Bank Holiday Ends with A Bang
The week following a long, holiday weekend in the UK was far from quiet as UK PM Theresa May made a shock announcement that she would be calling an early election on the 8th June. This latest vote will mark the fourth important, public voted for the UK in as many years. Although the PM had previously stated on several occasions that there would be no early election until 2020, she argued that the divisions in parliament were disrupting the government’s Brexit agenda and it would be for the benefit of the British people to resolve them by way of an election.
In accordance with the Fixed Term Parliament Act, the election required approval by a two-thirds majority act which was secured in voting yesterday. Opposition leader Jeremy Corbyn immediately responded, ahead of the vote, saying that his party would vote in support of the election.
Conservative Show of Strength
The decision to hold an early election is being interpreted as a show of strength by the Conservative leader who, according to the latest polls, would win around 44% of the vote (up from 37% in the 2015 election) while Labour would secure only 23% (down from 30% in the 2015 election). Electoral Calculus suggests that this means the government’s majority would potentially increase its current majority of 17 to 112 (a multiple of six).
However, polls have been wrong on a number of important occasions over the last year and if this election is interpreted by voters as a second Brexit referendum (which initial responses on social media suggest) then there could be a strong surge in support for the Liberal Democrats although it is hard to see them gaining enough support to defeat the Conservative party.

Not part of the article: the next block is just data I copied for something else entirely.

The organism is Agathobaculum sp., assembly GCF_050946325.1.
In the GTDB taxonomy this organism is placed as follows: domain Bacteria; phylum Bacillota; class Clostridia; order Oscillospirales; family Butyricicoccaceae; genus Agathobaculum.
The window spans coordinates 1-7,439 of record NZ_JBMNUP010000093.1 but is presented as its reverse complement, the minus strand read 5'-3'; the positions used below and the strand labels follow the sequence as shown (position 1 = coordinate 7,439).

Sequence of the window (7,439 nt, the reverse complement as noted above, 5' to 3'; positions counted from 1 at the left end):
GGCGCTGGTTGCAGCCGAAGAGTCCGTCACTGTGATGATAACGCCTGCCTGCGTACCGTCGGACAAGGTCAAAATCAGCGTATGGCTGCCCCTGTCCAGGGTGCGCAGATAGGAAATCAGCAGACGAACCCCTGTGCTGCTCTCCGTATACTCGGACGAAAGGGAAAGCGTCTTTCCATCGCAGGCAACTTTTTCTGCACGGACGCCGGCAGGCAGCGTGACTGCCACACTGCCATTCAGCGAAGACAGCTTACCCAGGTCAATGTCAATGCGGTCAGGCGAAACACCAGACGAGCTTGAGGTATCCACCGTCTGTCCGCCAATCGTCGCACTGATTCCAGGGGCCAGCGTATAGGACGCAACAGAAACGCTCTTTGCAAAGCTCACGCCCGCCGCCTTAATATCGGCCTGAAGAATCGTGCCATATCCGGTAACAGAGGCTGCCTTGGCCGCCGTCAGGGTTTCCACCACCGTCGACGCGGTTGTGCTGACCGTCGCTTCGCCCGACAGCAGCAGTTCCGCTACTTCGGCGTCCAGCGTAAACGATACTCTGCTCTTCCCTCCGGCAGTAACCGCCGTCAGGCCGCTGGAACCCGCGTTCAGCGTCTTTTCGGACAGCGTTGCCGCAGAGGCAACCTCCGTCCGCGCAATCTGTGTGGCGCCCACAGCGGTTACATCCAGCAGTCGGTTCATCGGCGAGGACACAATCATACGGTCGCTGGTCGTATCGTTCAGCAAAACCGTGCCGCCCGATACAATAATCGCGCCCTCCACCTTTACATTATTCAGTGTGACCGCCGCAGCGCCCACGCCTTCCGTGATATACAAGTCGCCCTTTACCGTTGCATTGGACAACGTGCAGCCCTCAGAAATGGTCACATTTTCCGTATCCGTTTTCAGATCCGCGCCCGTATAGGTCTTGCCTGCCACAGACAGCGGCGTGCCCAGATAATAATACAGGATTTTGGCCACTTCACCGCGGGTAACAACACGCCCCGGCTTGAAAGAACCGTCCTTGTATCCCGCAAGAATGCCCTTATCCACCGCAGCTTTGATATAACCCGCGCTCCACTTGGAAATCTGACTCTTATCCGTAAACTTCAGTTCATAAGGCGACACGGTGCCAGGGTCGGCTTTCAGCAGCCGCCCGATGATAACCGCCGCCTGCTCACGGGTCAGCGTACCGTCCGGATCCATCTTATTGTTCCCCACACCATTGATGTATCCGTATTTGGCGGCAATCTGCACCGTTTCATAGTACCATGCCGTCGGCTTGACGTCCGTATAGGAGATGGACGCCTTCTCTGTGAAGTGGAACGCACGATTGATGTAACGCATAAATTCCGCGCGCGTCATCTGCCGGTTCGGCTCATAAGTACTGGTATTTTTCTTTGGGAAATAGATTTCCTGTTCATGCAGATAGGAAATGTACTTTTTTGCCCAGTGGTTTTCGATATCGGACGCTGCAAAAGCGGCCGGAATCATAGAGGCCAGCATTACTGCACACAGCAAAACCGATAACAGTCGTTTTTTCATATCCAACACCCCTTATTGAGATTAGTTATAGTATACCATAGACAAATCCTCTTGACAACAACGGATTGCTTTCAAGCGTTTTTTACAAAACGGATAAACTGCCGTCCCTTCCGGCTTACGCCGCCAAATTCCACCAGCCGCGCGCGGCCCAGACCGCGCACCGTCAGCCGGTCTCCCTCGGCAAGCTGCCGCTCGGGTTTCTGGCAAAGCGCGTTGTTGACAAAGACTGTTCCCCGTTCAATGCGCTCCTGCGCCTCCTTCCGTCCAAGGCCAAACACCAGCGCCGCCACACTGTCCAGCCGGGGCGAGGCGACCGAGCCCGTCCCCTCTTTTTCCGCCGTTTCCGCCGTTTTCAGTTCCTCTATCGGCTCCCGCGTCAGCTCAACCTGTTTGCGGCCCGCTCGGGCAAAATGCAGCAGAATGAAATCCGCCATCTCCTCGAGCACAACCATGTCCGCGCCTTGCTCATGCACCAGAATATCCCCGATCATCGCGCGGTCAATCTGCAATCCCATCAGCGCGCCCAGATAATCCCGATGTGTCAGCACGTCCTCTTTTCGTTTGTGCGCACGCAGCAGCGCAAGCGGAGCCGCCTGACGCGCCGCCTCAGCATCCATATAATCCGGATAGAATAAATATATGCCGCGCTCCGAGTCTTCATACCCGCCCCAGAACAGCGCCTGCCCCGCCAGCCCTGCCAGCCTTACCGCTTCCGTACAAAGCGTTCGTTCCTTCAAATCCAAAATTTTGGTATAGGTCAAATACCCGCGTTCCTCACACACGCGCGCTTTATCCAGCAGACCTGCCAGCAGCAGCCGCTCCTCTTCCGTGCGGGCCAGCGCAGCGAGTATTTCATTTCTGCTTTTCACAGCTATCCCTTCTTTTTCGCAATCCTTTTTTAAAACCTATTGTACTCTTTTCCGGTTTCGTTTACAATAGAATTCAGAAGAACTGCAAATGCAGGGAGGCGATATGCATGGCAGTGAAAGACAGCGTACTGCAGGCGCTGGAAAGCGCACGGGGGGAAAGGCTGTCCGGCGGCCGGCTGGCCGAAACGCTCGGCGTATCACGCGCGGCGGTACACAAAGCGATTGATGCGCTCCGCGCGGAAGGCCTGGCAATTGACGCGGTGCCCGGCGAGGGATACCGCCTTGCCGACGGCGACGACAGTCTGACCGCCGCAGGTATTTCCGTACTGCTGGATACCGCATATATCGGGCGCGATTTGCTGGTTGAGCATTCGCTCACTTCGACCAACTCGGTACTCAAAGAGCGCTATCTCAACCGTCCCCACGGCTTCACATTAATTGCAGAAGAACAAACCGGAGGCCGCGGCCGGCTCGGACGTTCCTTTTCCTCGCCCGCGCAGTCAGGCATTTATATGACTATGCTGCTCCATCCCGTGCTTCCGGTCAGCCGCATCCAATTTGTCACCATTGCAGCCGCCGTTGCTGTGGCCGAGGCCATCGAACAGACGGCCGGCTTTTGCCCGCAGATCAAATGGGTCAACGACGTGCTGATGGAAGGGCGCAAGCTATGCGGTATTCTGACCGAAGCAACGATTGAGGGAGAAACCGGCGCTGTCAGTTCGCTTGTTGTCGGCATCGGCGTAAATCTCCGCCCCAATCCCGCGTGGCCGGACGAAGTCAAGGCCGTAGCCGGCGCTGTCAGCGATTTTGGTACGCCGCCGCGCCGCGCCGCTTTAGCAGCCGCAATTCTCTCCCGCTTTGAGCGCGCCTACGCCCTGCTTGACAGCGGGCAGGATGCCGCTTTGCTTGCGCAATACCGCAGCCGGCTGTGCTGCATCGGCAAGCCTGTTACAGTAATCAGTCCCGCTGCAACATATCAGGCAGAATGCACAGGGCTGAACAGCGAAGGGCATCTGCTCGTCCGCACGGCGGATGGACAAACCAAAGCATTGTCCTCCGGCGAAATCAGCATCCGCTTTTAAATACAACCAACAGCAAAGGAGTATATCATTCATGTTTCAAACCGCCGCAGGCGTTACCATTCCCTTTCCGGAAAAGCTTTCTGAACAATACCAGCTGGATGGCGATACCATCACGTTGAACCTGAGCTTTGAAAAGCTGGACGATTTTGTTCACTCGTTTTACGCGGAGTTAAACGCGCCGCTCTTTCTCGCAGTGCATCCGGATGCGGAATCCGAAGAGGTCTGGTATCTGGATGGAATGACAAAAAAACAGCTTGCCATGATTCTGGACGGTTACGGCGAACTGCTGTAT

FX Market Reaction
Sterling has so far reacted extremely positively to the news seeing a sharp surge higher. The initial response is likely in support of the view that the decision reflects a show of strength by May who will go on to win the election. Pessimism regarding the prospects for the UK economy outside of the EU has faded yet uncertainty remains regarding what form of relationship the UK and the EU can agree on and indeed, whether a deal can be done at all. A strong win by the Conservative’s will be seen as a vote for UK strength whereas a win by Labour or a Labour/Lib Dem coalition will be seen as introducing further uncertainty into the picture, likely to weigh on GBP.
Positioning Data Shows Shift in Sentiment
GBP positioning has been receding from record short levels over recent weeks and this week’s move represents a further shift in sentiment as long-term players further dial back their bearish expectations. Continued positive data out of the UK has confounded initial bearish forecasts linked to Brexit and market participants are keenly aware of the BOE’s retreat from the dovishness of last summer.
GBPUSD has now broken out of the bearish channel/contracting triangle which had formed over the last six months. For now, price has stalled at a retest of the broken 1.28/1.2850 post-Brexit low which is key technical resistance. A sustained break of this level will be needed to signal a deeper correction higher to test the next key resistance at the mid 1.34 level. On a retracement lower from here, bulls will be looking for a retest of the broken bearish channel resistance line to provide support for another push higher.
EURGBP has now broken below two key bullish trend lines and is currently testing local support at the December 2016 low en-route for a retest of the pre-Brexit high around low .81s. Uncertainty in the run-up to the first round of the French elections (April 23rd) is putting further bearish pressure on the pair.